Windows Driver Signing Tutorial

This tutorial provides an overview and details the steps to sign driver binaries for Windows in one consolidated location. The following subtopics describe the process:

Test Signing
Release Signing
Troubleshooting Driver Signing Installation
Related Topics and Appendices

Overview

Starting with Windows Vista, x64-based versions of Windows required all software running in kernel mode, including drivers, to be digitally signed in order to be loaded.

Microsoft provides the following two ways to digitally sign drivers:

  1. Certify your driver with Microsoft and Microsoft will provide a signature for it. When your driver package passes the certification tests, it can be signed by Windows Hardware Quality Labs (WHQL). If your driver package is signed by WHQL, it can be distributed through the Windows Update program or other Microsoft-supported distribution mechanisms.
  2. Vendors or driver developers can obtain a software publishing certificate (SPC) from a Microsoft authorized Certificate Authority (CA) and use it to sign kernel mode and user mode binaries by themselves.

In the case of boot-start drivers during system start, drivers that are loaded by the system loader (Windows Vista and later versions of Windows), vendors must use a Software Publishers Certificate (SPC) to embed-sign their driver binary image file.

Note  The mandatory kernel-mode code-signing policy applies to all kernel-mode software for x64-based systems that are running on Windows Vista and later versions of Windows. However, Microsoft encourages publishers to digitally sign all kernel-mode software, including device drivers (user-mode drivers included) for 32-bit systems as well. Windows Vista and later versions of Windows, verify kernel-mode signatures on 32-bit systems. Software to support protected media content must be digitally signed even if it is 32-bit.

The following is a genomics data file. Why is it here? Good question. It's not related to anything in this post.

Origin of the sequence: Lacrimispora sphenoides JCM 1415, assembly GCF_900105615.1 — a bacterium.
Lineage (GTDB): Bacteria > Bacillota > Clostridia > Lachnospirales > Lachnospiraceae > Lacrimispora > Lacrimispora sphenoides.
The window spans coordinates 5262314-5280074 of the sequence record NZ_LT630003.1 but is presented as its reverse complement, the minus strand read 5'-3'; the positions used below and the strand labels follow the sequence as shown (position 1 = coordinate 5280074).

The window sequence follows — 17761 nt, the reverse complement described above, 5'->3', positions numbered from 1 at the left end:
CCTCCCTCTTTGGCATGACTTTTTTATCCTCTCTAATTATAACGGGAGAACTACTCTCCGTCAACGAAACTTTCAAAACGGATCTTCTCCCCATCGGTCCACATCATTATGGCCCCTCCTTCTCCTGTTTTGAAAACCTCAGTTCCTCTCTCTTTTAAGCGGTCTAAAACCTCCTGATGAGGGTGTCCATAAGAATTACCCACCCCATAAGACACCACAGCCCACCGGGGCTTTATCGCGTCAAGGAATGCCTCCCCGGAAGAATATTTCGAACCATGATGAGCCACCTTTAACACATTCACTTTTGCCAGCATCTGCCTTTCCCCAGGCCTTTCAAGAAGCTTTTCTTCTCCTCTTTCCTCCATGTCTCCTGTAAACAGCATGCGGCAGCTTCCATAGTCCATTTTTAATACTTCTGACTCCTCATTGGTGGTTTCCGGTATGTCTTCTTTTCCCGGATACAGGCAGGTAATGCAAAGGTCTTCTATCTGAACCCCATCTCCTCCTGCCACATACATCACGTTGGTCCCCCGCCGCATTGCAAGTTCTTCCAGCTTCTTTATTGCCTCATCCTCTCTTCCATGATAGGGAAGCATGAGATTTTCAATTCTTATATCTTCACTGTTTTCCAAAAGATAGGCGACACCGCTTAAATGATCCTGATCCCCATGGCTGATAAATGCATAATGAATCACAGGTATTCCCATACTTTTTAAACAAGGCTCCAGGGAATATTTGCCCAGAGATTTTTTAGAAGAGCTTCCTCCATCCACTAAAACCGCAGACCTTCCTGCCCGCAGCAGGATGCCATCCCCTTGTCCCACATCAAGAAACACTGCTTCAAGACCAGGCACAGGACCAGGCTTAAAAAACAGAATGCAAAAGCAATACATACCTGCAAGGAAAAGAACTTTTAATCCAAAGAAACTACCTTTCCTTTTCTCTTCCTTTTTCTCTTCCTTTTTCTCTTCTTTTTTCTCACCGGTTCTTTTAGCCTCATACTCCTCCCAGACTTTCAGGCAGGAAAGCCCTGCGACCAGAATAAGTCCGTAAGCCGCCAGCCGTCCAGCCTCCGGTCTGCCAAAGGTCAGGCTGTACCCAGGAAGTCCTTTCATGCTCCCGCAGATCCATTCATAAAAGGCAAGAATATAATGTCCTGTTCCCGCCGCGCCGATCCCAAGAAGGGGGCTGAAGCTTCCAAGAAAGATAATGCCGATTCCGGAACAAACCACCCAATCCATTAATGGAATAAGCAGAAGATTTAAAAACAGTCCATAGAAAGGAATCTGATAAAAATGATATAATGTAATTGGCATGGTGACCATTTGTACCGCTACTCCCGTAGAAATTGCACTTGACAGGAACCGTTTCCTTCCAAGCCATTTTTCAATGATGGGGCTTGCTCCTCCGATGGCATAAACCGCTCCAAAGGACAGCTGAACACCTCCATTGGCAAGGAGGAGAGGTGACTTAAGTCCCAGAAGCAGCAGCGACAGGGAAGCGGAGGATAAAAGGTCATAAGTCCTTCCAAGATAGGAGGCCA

User-mode drivers, like the Printer driver will install and work in an x64-based computer. A dialog will appear to the user during installation asking for approval to install the driver. Beginning in Windows 8 and later versions of Windows, installation will not proceed unless these driver packages are also signed.

The following resources describe Driver Signing in greater detail:

  • The main Driver Signing topic on MSDN
  • The subtopic "How to Release Sign a Kernel Module" in the Kernel-Mode Code Signing Walkthrough describes what you should know about signing kernel-mode code. The information in the document also applies to signing user-mode drivers.
  • The selfsign_readme.htm file in the Windows 7 WDK is located in the WDK install directory, \WinDDK\7600.16385.1\src\general\build\driversigning. This directory also has a command file, selfsign_example.cmd, which can be edited to run the driver signing commands. The selfsign_readme.htm file in the Windows 8.1 WDK is located at C:\Program Files (x86)\Windows Kits\8.1\bin\selfsign, and provides links to additional driver signing information.

 

 

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